“After a very emotional draining spring semester at college I began to look into many different religions and when I found Islam, it was very much feeling like a missing puzzle piece, finally finding the puzzle I belong to.”

Bruster said she has faced some challenges in conducting her research in Saudi Arabia, mainly with regard to finding participants and also getting to interviews due to transport challenges.

Interviews can be conducted through Skype, over the phone, or face to face, she said.

Bruster said she plans to release the results of her study in April 2015. If you are a woman from a Western country who lives in Saudi Arabia, converted to Islam and interested in participating in Bruster’s research, please contact her on or call her on 056 602 5817.



Bilqis Is Unable To Play Pro Basketball; FIBA Rules Prohibit Her Wearing A Hijab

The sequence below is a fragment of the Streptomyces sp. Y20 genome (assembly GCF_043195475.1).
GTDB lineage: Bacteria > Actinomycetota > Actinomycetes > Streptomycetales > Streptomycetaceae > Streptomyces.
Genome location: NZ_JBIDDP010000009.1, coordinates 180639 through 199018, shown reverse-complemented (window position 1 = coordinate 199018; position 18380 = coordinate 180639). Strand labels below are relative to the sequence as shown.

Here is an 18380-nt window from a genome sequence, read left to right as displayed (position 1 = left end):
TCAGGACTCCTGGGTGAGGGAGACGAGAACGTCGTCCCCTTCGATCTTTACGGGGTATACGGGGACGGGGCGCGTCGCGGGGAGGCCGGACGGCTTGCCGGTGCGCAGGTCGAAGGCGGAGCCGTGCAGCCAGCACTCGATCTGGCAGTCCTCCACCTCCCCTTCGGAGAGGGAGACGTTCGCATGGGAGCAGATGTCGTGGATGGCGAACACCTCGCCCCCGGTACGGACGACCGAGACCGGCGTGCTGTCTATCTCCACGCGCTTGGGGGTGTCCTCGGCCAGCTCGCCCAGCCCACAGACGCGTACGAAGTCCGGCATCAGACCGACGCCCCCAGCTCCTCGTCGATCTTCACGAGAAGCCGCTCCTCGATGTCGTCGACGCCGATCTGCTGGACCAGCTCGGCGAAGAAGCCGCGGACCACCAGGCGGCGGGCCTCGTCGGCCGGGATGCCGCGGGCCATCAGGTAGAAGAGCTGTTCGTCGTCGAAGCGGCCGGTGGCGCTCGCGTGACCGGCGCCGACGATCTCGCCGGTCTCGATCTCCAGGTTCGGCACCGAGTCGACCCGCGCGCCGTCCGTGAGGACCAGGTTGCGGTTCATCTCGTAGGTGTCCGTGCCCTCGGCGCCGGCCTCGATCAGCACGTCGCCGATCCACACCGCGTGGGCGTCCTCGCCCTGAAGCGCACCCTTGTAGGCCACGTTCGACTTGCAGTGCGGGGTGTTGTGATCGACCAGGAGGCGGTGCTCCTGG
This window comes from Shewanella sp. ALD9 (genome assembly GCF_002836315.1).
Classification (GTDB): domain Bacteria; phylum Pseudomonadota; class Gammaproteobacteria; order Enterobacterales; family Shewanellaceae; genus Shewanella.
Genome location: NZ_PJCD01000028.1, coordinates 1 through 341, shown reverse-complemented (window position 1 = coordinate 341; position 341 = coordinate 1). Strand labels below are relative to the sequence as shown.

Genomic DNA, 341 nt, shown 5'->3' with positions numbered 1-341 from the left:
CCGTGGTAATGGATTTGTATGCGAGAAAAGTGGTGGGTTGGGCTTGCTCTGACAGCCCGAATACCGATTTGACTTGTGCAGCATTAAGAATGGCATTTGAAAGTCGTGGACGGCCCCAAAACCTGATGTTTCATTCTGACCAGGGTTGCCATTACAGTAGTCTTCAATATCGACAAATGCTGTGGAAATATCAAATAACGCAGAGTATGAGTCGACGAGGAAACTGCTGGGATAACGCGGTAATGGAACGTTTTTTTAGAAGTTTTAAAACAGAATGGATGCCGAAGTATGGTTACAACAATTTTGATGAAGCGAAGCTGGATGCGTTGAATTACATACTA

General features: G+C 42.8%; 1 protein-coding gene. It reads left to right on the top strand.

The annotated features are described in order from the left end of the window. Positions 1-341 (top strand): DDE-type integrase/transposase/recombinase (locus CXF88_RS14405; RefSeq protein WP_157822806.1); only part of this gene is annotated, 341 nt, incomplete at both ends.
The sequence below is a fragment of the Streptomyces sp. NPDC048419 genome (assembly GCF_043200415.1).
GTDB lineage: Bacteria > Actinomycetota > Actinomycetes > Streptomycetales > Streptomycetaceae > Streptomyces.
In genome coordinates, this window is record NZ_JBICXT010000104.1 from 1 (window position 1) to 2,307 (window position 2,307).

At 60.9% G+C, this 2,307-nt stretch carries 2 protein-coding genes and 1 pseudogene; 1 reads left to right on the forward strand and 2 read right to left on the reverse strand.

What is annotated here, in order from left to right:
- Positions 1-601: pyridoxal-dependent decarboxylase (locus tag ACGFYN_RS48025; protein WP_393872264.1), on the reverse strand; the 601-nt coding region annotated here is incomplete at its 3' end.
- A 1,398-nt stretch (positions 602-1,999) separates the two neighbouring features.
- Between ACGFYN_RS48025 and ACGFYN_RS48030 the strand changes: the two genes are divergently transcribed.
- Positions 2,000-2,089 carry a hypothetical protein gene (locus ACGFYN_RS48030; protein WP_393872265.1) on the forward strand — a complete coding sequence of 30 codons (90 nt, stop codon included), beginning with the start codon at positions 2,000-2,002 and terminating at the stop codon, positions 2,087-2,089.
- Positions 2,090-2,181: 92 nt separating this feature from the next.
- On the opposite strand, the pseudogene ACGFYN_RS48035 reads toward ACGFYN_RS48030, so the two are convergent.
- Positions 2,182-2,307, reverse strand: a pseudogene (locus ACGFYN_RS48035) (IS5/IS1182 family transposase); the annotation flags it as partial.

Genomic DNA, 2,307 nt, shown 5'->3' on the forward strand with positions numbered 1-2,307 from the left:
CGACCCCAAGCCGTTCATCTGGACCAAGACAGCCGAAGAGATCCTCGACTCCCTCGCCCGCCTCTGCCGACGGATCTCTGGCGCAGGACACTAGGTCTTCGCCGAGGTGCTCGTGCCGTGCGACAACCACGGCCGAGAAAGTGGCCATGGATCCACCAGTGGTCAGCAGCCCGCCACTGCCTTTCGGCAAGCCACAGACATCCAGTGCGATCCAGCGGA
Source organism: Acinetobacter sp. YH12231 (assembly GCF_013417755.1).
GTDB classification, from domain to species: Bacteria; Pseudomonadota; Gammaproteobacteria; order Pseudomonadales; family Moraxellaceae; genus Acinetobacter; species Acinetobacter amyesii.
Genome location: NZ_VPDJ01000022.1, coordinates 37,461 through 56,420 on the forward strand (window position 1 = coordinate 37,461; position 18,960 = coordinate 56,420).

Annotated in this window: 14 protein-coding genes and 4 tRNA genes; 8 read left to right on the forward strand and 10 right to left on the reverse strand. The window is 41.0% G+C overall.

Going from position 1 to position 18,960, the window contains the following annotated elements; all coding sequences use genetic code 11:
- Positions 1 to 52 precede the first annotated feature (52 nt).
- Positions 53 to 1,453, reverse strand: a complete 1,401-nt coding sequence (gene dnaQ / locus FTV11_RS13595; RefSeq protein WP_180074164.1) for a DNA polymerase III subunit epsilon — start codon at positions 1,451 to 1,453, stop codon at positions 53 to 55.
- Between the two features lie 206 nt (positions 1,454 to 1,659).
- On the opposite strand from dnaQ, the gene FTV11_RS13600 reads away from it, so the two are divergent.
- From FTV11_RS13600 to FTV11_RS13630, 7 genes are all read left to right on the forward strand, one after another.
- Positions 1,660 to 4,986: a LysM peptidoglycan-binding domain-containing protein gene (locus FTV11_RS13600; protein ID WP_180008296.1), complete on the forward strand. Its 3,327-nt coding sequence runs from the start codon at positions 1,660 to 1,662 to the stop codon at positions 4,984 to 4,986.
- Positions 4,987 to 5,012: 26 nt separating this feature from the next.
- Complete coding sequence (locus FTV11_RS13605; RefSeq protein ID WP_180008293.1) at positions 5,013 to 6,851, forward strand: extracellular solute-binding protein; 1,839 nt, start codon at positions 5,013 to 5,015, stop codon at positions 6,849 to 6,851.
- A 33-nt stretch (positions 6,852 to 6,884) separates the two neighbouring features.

12 June 2014

Playing basketball, Bilqis Abdul-Qaadir was always the best player on the court. The Springfield native finished her high school career as the leading scorer in Massachusetts state history. During her senior season at New Leadership she earned the Goodnow Award and was named the Gatorade state player of the year.

Abdul-Qaadir went to college and excelled in the classroom and on the basketball court at Memphis and Indiana State. And now, this exceptional student athlete, a young woman who represented her community in the best possible way sits idle, unable to pursue a professional career because of politics.

"As of right now I'm really in a holding pattern because of FIBA," Abdul-Qaadir said. "I think in many ways the key word in FIBA is international. I think that's what upsets me most."